Will.i.am should stick to music. We’re not snidely saying that because the famous musician’s previous tech projects haven’t been all that great, but because we’ve tried out his I.am+ Buttons Bluetooth earphones, and they are a very different product to what we’ve seen from Will.i.am before. How different? Well, they’re good. Really good. It’s immediately obvious music is his forte, and not huge, misjudged smartwatches.
The Buttons are marketed under his I.Am+ company name, and at their most basic are a pair of Bluetooth connected earphones, much like the many other pairs we’ve seen. The two earbuds are connected together by a short, braided cable with an in-line remote; but the design isn’t like a regular set. The disc-shaped cover really singles them out, and it’s a strikingly modern, unusual design, reminding us more of Audeze’s iSine 20’s than a set of Beats, or Samsung Level In model. They come in a wide array of colors, including a cool silvery grey and a fashionable, color-of-the-moment rose gold. Some of the color combinations, such as the beautiful black and space grey, are Apple Store exclusives.
The design’s really cool, they sound top-notch, and fit superbly.
While design is important, especially when they’re from an obviously fashion-forward brand like I.Am+, if they sound like a set of tin cans strapped to your ears, no one will want to wear them. Here’s the surprise: They sound awesome. Having played with Will.i.am’s smartwatch in the past, I put the Buttons in my ears with relatively low expectations. The test tracks belting into my ears in a loud room sounded super crisp, with a balanced stage and no hint of an over-powering bass line. Vocals were natural, and there was plenty of detail in the midrange. This wasn’t my choice of music playing, yet I wanted to carry on listening, which says plenty about the quality of the Buttons.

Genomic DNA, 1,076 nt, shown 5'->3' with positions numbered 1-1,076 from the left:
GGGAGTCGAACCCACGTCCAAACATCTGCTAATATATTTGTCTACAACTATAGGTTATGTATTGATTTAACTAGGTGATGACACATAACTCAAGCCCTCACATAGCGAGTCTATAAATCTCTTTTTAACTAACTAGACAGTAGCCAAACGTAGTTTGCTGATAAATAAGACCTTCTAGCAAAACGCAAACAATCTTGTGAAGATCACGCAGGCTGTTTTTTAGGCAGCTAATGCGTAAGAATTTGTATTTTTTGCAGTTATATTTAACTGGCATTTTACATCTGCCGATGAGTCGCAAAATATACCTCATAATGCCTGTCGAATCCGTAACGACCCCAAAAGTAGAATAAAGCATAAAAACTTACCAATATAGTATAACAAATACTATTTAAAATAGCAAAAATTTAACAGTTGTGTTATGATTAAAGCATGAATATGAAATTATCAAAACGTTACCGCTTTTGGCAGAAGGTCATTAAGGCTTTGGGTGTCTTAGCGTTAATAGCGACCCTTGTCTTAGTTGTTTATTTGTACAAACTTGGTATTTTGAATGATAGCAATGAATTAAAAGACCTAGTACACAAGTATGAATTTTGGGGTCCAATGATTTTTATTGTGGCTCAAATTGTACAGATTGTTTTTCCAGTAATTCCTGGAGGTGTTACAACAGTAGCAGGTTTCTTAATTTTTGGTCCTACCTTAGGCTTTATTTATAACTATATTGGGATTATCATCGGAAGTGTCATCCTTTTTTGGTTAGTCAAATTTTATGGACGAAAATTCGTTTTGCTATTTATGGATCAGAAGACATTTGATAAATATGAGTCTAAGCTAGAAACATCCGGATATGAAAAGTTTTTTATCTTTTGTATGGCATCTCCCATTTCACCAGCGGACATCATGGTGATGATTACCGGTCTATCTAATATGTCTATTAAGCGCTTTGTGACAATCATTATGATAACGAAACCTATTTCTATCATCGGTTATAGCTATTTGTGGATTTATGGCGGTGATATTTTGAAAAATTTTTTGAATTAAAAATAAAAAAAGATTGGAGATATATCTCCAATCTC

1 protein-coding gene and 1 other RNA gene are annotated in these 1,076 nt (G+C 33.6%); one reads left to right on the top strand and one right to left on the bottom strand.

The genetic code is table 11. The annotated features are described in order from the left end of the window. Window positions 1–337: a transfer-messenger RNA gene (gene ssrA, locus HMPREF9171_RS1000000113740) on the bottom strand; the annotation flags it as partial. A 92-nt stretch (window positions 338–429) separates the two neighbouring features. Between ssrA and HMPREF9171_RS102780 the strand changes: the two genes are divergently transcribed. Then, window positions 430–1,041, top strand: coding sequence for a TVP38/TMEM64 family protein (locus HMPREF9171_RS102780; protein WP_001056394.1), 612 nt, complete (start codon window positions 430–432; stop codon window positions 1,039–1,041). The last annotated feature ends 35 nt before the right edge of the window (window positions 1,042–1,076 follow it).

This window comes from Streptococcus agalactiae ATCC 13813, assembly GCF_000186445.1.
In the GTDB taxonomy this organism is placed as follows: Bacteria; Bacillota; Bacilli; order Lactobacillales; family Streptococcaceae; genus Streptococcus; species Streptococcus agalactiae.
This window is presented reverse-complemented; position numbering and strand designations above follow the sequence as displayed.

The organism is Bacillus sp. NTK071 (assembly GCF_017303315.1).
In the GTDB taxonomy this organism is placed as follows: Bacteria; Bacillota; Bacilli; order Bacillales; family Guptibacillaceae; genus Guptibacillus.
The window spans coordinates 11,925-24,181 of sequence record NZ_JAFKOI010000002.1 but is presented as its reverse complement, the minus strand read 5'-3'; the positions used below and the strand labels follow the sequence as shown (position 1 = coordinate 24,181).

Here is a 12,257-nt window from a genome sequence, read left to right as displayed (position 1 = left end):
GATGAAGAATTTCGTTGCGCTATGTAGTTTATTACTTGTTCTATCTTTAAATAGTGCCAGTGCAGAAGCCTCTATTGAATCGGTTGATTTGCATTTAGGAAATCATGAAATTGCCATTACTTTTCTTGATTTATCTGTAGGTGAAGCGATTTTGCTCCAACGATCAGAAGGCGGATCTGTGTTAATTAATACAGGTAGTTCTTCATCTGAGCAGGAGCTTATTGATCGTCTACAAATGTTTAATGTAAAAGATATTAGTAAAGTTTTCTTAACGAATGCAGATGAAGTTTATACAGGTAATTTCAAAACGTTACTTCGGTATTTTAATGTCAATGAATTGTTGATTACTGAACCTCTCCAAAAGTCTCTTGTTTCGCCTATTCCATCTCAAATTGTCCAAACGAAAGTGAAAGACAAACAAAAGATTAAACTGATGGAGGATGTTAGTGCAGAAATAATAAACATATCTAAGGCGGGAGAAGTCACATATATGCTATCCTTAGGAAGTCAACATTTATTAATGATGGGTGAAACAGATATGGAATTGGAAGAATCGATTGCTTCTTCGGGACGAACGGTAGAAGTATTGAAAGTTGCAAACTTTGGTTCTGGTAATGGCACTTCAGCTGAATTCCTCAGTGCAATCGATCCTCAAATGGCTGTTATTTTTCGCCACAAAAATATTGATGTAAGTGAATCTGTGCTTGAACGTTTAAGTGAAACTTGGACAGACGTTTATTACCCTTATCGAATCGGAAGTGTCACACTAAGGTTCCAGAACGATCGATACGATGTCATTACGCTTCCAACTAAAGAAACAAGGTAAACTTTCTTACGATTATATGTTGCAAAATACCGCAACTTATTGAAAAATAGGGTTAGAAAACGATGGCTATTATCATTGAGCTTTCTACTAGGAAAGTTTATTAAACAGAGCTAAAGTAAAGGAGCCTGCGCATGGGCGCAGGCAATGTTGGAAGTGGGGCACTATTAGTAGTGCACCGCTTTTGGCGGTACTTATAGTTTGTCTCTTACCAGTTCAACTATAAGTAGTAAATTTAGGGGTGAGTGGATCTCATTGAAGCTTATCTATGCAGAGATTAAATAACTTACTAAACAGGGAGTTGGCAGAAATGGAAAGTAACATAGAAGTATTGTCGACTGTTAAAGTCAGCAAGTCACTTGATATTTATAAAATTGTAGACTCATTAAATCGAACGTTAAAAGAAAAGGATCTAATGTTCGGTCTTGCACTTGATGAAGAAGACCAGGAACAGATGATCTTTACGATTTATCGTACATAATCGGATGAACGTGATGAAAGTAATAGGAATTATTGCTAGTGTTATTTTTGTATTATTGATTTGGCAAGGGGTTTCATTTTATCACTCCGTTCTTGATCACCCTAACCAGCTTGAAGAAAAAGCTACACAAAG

On top of this, and perhaps the thing I liked the most, was the excellent fit. Buttons are in-ears, and with that comes all the associated problems. Getting them to stay in your ears can be a challenge. If you’re not messing around with different tips, you’re pushing the damn things back in to properly seal while at the gym or walking around town. The Buttons come with a box full of different tips and fittings, giving you the best chance of finding one that suits your ears. My ears are often awkward, and I can rarely find the right fit.
With Buttons, after trying a few different options, a set of small tips with wings did the job very well. Comfortable and quite secure, a workout would be possible wearing the Buttons, despite not being a sports earbud. They’re light too, and didn’t “hang” from my ears like some other models. The wing is a separate piece to the tip, so you can even mix and match to get them just right for you. It’s a solid benefit.
The design’s really cool, they sound top-notch, and fit superbly. Is there anything wrong with the Buttons? The battery life is a little disappointing, eight hours fully charged, which is similar to the competition and not outstanding; but they do have a 120-hour standby, and you won’t have to constantly turn them on and off to conserve battery life. The buds magnetically clip together when they’re hanging around your neck too, ready to show them off even when not in use like a piece of techy jewellery.
Then there’s the price. These are a premium product, with a big-name attached, and therefore you’re going to have to splash out. The Buttons cost $170, or 170 British pounds. That’s more than Apple’s AirPods, more than Bose Soundsports, the JayBird X3s, and the same as Beats Powerbeats 3. The Buttons are definitely targeting the big players, and by pricing itself above several very desirable models — the AirPods being the best example here — is a risk. It’s also unfortunate, because while the Buttons sounds great, they didn’t sound better than my Jaybird X3s. However, they genuinely do fit much, much better. If, like me, you’re frustrated by poorly fitting in-ear Bluetooth earbuds, then check out Will.i.am’s Buttons, and don’t be put off by his previous tech endeavours. He knows about music, and it really shows.